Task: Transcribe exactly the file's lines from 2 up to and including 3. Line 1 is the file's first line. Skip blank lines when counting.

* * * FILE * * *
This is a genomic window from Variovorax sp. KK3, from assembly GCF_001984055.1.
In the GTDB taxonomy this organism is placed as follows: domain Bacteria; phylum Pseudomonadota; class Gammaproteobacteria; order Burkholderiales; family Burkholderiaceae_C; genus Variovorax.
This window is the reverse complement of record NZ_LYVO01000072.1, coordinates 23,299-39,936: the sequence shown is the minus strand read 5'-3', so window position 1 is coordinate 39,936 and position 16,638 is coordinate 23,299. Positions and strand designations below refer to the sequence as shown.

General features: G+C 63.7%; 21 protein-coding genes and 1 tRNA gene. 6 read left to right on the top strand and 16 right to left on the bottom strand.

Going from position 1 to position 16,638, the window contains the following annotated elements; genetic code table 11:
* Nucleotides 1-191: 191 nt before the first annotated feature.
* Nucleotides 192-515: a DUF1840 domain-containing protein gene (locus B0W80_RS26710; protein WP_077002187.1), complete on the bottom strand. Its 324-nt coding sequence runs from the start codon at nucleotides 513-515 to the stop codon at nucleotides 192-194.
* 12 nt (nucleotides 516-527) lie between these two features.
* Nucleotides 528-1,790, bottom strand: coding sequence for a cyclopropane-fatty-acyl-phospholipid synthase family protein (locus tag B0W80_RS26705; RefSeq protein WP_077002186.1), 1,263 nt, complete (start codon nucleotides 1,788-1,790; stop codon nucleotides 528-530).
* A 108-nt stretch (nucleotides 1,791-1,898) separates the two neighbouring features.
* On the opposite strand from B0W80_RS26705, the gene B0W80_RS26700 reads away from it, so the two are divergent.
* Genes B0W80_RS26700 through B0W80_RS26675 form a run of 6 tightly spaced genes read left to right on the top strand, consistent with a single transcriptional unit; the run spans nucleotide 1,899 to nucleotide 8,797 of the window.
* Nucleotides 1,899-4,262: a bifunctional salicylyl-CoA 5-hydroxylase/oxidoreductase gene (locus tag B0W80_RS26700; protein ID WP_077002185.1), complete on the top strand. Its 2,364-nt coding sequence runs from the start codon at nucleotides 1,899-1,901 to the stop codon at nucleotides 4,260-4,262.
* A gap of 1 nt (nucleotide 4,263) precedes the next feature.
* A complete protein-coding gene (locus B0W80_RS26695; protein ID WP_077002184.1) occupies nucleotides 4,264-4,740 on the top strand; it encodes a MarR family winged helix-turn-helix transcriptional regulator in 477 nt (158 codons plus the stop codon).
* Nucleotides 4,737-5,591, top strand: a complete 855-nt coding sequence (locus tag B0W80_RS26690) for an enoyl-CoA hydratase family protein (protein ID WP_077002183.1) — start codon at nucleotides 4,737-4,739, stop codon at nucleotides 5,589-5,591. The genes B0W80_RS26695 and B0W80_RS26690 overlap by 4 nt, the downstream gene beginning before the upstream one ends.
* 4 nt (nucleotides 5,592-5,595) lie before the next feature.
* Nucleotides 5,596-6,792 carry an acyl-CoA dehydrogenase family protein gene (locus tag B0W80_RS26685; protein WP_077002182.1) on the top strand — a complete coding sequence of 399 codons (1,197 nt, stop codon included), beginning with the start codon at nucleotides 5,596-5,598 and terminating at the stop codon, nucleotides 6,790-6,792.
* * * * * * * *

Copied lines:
In the GTDB taxonomy this organism is placed as follows: domain Bacteria; phylum Pseudomonadota; class Gammaproteobacteria; order Burkholderiales; family Burkholderiaceae_C; genus Variovorax.
This window is the reverse complement of record NZ_LYVO01000072.1, coordinates 23,299-39,936: the sequence shown is the minus strand read 5'-3', so window position 1 is coordinate 39,936 and position 16,638 is coordinate 23,299. Positions and strand designations below refer to the sequence as shown.